Somewhat surprisingly, there was a slight shift in this mindset with EA's Batman Begins. While flawed, elements of what we'd eventually see in the Arkham series were planted here, back in 2005. Encouraged to use the shadows and turn your enemy's situation and environment against them, it was possible to be systematic in your approach, tactically taking out individuals one by one. Hell, you could even see their heart rate and chain moves together thanks to a handy vault mechanic. Sound familiar?

It was the first time a developer had thought about what made Batman unique, and although Christopher Nolan's grittier cinematic take on the narrative may have inspired that, there was more to Begins than many gave it credit for. It wasn't a masterpiece—that was made painfully clear given how pathetic the encounter with Ra's Al Ghul was during the game's climax—but seeds had been planted.


Batman: Return to Arkham screenshot courtesy of Warner Bros.

This brings us to 2009's masterpiece. The game grabbed your attention instantly and Rocksteady established a distinct mood before quickly drawing a line under who's who. Asylum lays an actual foundation and invites you into the world that this Batman inhabits. It's not just a man wearing a suit. He has his own identity and past. A huge part of the experience is learning exactly what that is.

It's the same with City, too. The ultimate Batman-simulator, never before had a game featuring The Dark Knight felt so open and free. There was a clear effort to put you in the comic icon's shoes, hence the included random, thug-related scuffles that you could either ignore or break up. You were on the night's watch: how such a stint should be tackled is entirely up to you.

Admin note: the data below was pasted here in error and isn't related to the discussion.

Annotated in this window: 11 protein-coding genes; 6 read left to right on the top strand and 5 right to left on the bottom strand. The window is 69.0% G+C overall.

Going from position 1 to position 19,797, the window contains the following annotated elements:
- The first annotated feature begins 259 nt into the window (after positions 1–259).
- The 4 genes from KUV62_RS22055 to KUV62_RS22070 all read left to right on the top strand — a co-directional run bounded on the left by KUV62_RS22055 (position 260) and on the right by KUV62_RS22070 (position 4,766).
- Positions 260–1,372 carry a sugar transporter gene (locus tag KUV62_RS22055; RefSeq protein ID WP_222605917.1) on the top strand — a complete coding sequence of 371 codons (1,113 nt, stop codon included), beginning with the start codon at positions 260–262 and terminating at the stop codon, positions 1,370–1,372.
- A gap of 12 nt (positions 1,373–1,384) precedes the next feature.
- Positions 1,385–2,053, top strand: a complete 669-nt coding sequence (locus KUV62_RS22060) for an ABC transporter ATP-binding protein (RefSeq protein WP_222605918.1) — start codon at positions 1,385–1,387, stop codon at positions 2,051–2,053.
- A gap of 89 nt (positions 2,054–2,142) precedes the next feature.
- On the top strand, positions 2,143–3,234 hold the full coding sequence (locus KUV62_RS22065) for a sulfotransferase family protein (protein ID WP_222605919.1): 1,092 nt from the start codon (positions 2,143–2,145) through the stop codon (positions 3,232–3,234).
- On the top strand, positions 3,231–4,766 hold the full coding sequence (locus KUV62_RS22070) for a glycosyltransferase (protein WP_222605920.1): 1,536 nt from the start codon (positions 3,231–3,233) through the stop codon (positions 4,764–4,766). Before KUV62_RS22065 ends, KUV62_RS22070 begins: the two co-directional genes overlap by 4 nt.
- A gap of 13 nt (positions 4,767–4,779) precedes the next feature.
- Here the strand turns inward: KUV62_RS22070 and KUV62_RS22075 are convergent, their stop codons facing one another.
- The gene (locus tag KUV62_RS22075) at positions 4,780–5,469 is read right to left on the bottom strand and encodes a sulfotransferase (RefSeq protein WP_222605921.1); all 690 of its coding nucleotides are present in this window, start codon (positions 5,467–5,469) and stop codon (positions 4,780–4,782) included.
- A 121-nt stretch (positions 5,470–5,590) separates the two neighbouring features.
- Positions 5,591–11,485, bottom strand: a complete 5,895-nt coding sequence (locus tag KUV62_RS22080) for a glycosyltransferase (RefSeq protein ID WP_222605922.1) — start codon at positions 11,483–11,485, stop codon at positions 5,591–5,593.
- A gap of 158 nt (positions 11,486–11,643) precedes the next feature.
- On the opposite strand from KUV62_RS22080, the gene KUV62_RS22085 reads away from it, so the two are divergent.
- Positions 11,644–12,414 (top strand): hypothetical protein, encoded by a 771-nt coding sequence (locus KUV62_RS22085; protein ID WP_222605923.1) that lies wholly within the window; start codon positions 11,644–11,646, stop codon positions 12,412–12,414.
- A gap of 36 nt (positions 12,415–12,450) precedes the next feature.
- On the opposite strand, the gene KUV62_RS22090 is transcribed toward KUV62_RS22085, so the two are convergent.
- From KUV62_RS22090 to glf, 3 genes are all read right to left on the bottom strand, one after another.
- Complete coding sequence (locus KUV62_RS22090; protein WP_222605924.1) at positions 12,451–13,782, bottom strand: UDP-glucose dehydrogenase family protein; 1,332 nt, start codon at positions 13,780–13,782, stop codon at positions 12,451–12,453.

There's an argument to be had that the Arkham series features one of the best fighting systems in modern gaming. It's not just because it's surprisingly rich and mechanically rewarding. It's because of how well it represents a Batman brawl: once you start to master it, the whole thing almost becomes a spectator sport. Someone can observe what's happening and be impressed with how it all chains together.

That sense of flow and spectacle extends to other mechanics. Whether you're gliding through the skies or investigating a crime scene, the balance between experience and engagement is spot on.

That's not to say the games were perfect, or free from criticism—there were countless areas that needed (and did receive) improvement as the franchise went on. On a conceptual level, though, the Arkham series was constructed by a team who wanted to do the Bat justice and, in turn, convert millions of doubters in the process.

Smart, deep, and well-executed, you could argue it'll be near impossible to top what's here in the Return to Arkham set. What else could realistically be done to imitate The Dark Knight so well? To better these Batman games may forever prove as impossible as keeping The Joker down and out, or Bruce Wayne finally finding happiness at the end of it all. But there's always hope.

Batman: Return to Arkham is out now for PlayStation 4 and Xbox One.